Spring 2021 Tips

Quick Tips to Launch Your In-person (IP/IR) Class Remotely

As our Carolina community continues to be impacted by the pandemic, some instructors who chose to teach Modes 1 or 2 of an in-person, on-campus (IP) or in-person with remote students (IR) course may need to adjust their course plans in order to begin the term remotely. We have numerous resources on the Keep Teaching website and you can submit questions in the onyen-protected Help Forum. Also, here are a few quick tips and ideas to help with this shift and facilitate a smooth return to in-person instruction.

Shift the Course Schedule to Frontload Remote-friendly Content

Review the course learning objectives and schedule to determine if the sequence of topics, readings, and assignments can be reorganized to more effectively accommodate a remote start. Possible Strategies:

  • Move lecture- and reading-heavy content to the early weeks of the course.

  • Use the Lessons and Checklist tools in Sakai to help students stay organized and on track.

  • In courses that rely on physical campus materials (labs, studios, etc.), adjust remote work to focus on orientations, skill building, or background knowledge assessments.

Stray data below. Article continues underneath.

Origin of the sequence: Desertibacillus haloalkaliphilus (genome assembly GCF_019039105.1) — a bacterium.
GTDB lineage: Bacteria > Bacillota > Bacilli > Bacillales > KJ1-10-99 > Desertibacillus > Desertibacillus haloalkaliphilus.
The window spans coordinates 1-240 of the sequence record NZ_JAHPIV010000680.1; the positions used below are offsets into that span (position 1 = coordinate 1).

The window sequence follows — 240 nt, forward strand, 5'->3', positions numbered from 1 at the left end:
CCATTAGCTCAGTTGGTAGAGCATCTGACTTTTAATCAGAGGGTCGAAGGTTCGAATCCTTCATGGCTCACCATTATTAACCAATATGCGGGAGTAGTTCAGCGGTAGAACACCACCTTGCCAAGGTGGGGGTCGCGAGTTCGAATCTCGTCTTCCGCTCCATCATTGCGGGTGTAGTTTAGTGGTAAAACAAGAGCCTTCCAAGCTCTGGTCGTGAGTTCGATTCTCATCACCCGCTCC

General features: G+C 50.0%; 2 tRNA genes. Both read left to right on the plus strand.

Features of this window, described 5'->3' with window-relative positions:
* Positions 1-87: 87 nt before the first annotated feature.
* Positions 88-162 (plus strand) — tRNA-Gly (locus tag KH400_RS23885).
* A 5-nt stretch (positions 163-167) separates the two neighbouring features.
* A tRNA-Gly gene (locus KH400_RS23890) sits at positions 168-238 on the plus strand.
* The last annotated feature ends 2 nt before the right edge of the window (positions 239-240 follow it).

• Tap into other campus resources (Library, Writing Center, etc.) in the first few weeks.

  • Focus on building rapport and community while students are limited to participating remotely.

  • In courses that rely on physical campus materials (labs, studios, etc.), adjust remote work to focus on orientations, skill building, or background knowledge assessments.


Offer Flexible Synchronous and Asynchronous Options for Student Participation

Consider employing a variety of active learning strategies in the synchronous classes offered to replace in-person sessions. For students who miss class due to sickness, quarantine, or internet problems, choose asynchronous activities to help students achieve course goals. Several examples of synchronous and asynchronous activities are posted on the Keep Teaching website in Previously Recorded Training videos, in the Implementation Guides for Modes of Teaching. Possible Strategies:

  • Set clear expectations on student attendance and participation and how that will be assessed.

  • Choose low-stakes activities, quizzes, and/or polling to motivate students and encourage participation.

  • Divide large assignments into smaller chunks (ex., convert a research paper into: choose a topic and bibliography, outline of argument, draft 1 for peer review, and final paper submission).

  • Identify ways to provide early feedback to students on how they are performing.

  • Adjust the overall grading scale to align with any revisions you make.

  • Zoom offers several tools in Breakout rooms (whiteboard, annotation, etc.) to encourage active learning and to capture any individual or small group work.